The head of the International Monetary Fund, Kristalina Georgieva, has said a third of the global economy will be in recession this year and warned that 2023 will be "tougher" than last year as the United States, the European Union and China will see their economies slow. "Even in countries that are not in recession, it will look like a recession to hundreds of millions of people."
The head of the International Monetary Fund said on Sunday that 2023 will be a difficult year for much of the global economy as the main engines of global growth, the United States, Europe and China, all see sluggish activity.
International Monetary Fund Managing Director Kristalina Georgieva said on Sunday morning on CBS's news programme "Face the Nation" that the new year will be "tougher than the year we left behind."
"We expect a third of the global economy to be in recession. Why? Because the big three economies - the United States, the European Union and China - are slowing down simultaneously," she said.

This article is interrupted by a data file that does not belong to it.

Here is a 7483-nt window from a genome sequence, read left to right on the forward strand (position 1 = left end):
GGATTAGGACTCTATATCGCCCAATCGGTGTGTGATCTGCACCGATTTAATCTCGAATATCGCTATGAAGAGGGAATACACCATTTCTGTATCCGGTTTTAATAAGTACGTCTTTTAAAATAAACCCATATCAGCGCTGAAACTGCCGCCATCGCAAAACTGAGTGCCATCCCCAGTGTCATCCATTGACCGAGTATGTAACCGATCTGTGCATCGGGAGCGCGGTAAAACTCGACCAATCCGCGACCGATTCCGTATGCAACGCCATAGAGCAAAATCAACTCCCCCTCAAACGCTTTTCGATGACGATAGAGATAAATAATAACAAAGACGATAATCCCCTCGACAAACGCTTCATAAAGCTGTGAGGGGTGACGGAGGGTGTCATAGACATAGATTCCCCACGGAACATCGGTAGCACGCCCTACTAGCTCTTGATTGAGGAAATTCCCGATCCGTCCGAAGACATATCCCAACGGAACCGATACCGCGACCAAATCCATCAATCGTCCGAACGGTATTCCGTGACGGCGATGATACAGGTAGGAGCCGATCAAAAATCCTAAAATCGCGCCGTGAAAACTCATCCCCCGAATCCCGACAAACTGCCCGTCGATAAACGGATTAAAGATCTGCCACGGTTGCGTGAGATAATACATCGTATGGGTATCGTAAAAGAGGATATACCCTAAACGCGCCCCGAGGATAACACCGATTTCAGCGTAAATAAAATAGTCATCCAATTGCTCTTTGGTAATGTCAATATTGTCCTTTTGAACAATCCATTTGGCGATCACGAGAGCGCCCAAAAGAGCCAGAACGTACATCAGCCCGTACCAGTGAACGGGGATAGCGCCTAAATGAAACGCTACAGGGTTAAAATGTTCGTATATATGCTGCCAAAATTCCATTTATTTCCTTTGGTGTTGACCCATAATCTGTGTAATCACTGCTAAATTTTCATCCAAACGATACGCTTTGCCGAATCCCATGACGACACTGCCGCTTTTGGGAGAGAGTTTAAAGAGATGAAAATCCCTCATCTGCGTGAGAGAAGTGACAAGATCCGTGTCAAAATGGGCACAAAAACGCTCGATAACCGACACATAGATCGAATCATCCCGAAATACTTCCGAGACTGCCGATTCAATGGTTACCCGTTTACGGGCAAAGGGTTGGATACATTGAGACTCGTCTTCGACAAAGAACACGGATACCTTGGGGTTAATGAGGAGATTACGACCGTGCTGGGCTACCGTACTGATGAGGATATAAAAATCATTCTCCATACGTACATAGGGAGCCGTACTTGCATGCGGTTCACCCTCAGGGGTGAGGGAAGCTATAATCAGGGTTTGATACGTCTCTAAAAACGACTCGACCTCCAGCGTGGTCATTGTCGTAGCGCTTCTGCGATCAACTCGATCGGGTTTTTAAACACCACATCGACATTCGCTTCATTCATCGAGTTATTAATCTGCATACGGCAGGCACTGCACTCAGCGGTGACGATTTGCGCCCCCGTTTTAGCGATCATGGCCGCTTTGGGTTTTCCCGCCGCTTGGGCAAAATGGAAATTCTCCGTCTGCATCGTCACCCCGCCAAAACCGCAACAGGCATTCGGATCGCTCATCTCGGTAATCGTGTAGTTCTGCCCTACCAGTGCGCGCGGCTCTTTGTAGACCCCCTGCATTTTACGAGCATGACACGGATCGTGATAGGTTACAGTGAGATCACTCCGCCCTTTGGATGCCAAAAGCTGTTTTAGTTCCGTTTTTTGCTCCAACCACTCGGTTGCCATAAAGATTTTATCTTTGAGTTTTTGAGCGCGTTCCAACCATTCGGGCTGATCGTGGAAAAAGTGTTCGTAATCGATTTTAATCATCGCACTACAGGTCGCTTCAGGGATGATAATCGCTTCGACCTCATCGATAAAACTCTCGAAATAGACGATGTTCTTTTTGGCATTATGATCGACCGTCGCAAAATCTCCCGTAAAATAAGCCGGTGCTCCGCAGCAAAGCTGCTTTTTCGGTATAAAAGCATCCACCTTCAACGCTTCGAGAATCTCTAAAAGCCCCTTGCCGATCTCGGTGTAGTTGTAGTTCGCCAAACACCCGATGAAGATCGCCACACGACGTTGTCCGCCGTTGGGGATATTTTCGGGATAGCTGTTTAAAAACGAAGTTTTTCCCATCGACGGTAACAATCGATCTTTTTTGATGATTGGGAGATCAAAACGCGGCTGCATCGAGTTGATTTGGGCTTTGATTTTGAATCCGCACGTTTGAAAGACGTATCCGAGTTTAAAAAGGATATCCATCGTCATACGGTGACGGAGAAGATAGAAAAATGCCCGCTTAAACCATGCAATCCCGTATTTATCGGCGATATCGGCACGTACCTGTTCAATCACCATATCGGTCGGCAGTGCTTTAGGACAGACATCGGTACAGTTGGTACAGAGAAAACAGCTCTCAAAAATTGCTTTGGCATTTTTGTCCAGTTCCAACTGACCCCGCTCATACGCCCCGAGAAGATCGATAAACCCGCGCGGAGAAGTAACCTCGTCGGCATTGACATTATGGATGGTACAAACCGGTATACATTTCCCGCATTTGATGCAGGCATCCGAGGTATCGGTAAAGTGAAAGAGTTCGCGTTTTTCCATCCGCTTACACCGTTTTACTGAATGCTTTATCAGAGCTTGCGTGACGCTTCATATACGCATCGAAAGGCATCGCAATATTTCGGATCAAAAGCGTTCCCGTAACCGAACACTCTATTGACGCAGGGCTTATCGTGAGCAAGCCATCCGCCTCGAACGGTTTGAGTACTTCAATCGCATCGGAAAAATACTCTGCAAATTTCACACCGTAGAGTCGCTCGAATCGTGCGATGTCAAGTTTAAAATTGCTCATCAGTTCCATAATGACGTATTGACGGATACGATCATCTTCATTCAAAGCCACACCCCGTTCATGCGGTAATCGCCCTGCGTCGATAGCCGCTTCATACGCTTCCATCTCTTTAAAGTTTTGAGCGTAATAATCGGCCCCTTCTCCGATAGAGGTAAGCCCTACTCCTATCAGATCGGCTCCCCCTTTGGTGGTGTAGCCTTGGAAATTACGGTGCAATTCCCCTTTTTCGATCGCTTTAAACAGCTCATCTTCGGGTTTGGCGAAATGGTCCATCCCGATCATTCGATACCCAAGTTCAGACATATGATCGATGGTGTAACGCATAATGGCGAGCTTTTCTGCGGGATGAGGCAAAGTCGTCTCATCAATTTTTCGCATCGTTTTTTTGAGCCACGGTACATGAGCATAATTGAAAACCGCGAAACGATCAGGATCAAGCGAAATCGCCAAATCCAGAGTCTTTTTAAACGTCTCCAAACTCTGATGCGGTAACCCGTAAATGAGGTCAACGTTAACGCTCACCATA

In October, the International Monetary Fund lowered its forecast for global economic growth in 2023, reflecting the continued pressure of the war in Ukraine, as well as inflationary pressures and higher interest rates engineered by central banks like the Federal Reserve of US to bring those price pressures to bear heel.
China has since scrapped its "covid zero" policy and embarked on a chaotic reopening of its economy, though consumers remain wary as coronavirus cases rise. "For the first time in 40 years, China's growth in 2022 is likely to be equal to or less than global growth," Georgieva said.
In addition, Georgieva, who traveled to China to work with the International Monetary Fund late last month, said a "wildfire" from expected COVID-19 infections there in the coming months would likely hurt its economy this year and affect the regional and global growth. “I was in China last week, in a bubble in a city where there is no covid,” she said. "But that won't last once people start traveling."
It will be challenging for China during the next two months, she predicted, and this would negatively affect Chinese economy as well as regional and global growth.
In the meantime, Georgieva said, the US economy stands out and may avoid a full-blown recession that could hit up to a third of the world's economies. "The United States is the most resilient and can avoid a recession," she asserted. We see that the labor market continues to be very strong."
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